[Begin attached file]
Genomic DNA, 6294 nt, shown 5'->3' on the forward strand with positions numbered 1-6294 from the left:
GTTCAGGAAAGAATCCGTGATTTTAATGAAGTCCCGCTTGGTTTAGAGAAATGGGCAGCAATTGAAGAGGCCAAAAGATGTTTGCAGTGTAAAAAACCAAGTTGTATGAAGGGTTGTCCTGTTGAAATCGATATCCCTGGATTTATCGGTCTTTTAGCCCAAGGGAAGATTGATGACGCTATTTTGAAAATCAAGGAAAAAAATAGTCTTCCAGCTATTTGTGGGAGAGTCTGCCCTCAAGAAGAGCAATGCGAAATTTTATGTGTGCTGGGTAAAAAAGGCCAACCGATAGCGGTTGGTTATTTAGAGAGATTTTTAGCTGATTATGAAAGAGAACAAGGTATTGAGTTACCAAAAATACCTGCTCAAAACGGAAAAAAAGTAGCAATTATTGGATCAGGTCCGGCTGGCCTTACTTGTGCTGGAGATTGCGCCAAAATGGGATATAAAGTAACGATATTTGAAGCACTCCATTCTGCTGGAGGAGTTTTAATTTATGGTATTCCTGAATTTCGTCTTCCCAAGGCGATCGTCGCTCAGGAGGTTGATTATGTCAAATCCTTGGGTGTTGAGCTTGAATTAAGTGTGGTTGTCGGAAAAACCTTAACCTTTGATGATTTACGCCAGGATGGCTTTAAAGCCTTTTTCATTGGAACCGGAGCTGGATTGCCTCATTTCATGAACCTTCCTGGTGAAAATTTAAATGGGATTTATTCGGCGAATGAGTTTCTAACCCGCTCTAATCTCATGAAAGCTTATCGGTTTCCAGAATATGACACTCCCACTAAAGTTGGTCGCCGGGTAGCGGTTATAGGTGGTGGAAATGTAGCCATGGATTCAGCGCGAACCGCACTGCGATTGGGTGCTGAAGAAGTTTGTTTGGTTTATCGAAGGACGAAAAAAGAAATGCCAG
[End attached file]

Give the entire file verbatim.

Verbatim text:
Genomic DNA, 6294 nt, shown 5'->3' on the forward strand with positions numbered 1-6294 from the left:
GTTCAGGAAAGAATCCGTGATTTTAATGAAGTCCCGCTTGGTTTAGAGAAATGGGCAGCAATTGAAGAGGCCAAAAGATGTTTGCAGTGTAAAAAACCAAGTTGTATGAAGGGTTGTCCTGTTGAAATCGATATCCCTGGATTTATCGGTCTTTTAGCCCAAGGGAAGATTGATGACGCTATTTTGAAAATCAAGGAAAAAAATAGTCTTCCAGCTATTTGTGGGAGAGTCTGCCCTCAAGAAGAGCAATGCGAAATTTTATGTGTGCTGGGTAAAAAAGGCCAACCGATAGCGGTTGGTTATTTAGAGAGATTTTTAGCTGATTATGAAAGAGAACAAGGTATTGAGTTACCAAAAATACCTGCTCAAAACGGAAAAAAAGTAGCAATTATTGGATCAGGTCCGGCTGGCCTTACTTGTGCTGGAGATTGCGCCAAAATGGGATATAAAGTAACGATATTTGAAGCACTCCATTCTGCTGGAGGAGTTTTAATTTATGGTATTCCTGAATTTCGTCTTCCCAAGGCGATCGTCGCTCAGGAGGTTGATTATGTCAAATCCTTGGGTGTTGAGCTTGAATTAAGTGTGGTTGTCGGAAAAACCTTAACCTTTGATGATTTACGCCAGGATGGCTTTAAAGCCTTTTTCATTGGAACCGGAGCTGGATTGCCTCATTTCATGAACCTTCCTGGTGAAAATTTAAATGGGATTTATTCGGCGAATGAGTTTCTAACCCGCTCTAATCTCATGAAAGCTTATCGGTTTCCAGAATATGACACTCCCACTAAAGTTGGTCGCCGGGTAGCGGTTATAGGTGGTGGAAATGTAGCCATGGATTCAGCGCGAACCGCACTGCGATTGGGTGCTGAAGAAGTTTGTTTGGTTTATCGAAGGACGAAAAAAGAAATGCCAG